Du Sable, Jean Baptiste Point, Homesite - Chicago, IL
Posted by: Special.Ed
N 41° 53.361 W 087° 37.404
16T E 448282 N 4637678
Quick Description: Site of the first home/settlement in in Chicago. Only a plaque remains at the site which is now the Equitable Building Plaza.
Location: Illinois, United States
Date Posted: 4/22/2006 8:58:01 AM
Waymark Code: WMB0N
Jean Baptiste Point Du Sable:Founder of Chicago
Jean Baptiste Pointe du Sable was born in Haiti (then St Domingue) around 1745. His father was a French sea captain. Du Sables mother was an ex-slave. His father took Du Sable to France to be educated. Du Sable later worked as a seaman on one of his fathers ships. When Du Sable was twenty, he headed toward New Orleans in one of his fathers boats. While sailing in the Gulf of Mexico, his boat sank and he was injured. New Orleans at this time belonged to France but was under Spanish control. Du Sable had lost his identification papers and was almost enslaved. French priest protected him and he made his way up the Mississippi River to St Louis. Du Sable later settled in an area near Peoria, Illinois.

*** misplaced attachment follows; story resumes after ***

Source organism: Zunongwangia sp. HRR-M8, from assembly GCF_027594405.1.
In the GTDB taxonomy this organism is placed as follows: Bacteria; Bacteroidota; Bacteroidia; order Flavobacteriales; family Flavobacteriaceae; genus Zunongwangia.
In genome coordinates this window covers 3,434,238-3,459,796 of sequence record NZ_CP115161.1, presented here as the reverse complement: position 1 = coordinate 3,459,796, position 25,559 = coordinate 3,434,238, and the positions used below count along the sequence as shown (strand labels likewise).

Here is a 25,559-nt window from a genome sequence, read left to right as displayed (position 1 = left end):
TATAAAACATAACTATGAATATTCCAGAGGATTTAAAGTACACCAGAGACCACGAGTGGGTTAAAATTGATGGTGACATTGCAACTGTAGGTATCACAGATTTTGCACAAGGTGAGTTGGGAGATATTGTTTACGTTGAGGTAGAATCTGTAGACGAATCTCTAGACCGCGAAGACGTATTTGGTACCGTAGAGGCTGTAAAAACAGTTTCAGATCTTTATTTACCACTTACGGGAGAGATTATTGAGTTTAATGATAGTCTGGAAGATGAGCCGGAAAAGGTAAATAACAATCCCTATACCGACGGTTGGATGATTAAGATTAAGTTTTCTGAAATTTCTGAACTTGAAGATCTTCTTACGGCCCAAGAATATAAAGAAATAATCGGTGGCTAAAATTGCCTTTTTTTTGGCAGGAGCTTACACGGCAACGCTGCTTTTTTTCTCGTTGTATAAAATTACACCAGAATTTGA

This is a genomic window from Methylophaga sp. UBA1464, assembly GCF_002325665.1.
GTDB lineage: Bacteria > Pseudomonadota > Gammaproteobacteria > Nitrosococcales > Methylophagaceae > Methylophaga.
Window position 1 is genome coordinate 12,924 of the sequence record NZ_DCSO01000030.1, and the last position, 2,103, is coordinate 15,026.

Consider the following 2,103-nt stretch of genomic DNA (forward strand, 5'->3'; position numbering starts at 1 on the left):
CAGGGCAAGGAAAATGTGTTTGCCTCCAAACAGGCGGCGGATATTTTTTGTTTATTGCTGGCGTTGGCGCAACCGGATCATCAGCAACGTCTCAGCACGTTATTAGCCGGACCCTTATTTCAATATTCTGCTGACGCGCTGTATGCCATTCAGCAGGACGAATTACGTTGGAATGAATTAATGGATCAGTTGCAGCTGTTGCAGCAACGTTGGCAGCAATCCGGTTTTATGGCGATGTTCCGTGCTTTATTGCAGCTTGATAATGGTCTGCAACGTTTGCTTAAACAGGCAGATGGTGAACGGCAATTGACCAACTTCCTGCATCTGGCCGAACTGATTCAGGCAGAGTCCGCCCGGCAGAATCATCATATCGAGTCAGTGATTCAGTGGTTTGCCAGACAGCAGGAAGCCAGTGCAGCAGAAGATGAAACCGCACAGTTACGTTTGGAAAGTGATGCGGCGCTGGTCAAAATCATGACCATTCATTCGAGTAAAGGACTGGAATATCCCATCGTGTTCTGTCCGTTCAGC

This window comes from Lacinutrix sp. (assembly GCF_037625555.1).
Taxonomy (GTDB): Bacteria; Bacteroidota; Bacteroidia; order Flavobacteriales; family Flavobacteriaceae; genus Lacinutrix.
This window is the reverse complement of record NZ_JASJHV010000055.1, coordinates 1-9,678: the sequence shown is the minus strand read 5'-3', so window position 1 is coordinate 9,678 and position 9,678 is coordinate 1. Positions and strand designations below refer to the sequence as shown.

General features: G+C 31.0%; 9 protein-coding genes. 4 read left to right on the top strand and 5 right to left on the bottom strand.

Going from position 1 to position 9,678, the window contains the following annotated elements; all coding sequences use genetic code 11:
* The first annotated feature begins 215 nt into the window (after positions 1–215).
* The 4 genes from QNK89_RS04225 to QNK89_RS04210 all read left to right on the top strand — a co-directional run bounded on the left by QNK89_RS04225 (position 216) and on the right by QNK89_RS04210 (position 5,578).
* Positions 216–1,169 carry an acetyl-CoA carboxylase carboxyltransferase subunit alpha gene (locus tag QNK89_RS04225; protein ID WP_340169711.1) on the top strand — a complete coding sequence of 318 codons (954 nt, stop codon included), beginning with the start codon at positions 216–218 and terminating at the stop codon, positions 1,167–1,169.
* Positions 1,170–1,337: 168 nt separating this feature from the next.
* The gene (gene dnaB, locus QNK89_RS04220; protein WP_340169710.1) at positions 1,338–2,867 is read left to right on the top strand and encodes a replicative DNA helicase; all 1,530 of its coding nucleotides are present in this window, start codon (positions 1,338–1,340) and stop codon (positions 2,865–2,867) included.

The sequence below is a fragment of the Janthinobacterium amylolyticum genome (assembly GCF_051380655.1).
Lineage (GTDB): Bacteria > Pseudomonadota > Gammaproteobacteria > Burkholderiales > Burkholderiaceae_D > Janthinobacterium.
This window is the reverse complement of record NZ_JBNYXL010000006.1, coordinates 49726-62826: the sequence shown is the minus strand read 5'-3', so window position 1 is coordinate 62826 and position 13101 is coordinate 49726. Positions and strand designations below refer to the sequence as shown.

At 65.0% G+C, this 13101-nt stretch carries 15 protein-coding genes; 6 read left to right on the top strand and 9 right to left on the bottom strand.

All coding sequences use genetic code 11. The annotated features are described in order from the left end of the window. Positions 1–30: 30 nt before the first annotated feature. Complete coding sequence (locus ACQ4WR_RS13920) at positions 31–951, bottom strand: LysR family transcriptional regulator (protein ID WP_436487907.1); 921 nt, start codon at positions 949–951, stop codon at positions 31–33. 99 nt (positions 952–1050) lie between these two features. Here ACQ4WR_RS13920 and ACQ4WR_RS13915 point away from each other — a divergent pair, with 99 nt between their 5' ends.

In the early 1770s Du Sable built a log cabin and owned over 800 acres of land. The potawatomi indians gave him an indian as bride. He named her Catherine and they later had a son and a daughter. Years later, Du Sable left the Area and made his way north until he reached the Great Lakes area. The Indians called this land Eschikagou (Chicago), the place of bad smells due to the odor of the swampland. By 1779, Du Sable built the first permanent home on the north bank of the Chicago River. He also built a trading post. Trappers were well paid for their fur pelts and Du Sable sold them supplies and tools. A mill, smoke house, dairy, horse stable, poultry house and barn were some of the buildings on Du Sables trading post. Within a short time, this trading post became the main supply station for trappers, traders and Indians and was the key route for merchant trading in Detroit and Canada. Among the many things he supplied were furs, meats, wheat, and bread. However, on May 7 1800, the Father of Chicago sold his land and property for a mere $1200 and left the area. He moved to St Charles, Missouri and died almost penniless on August 28, 1818.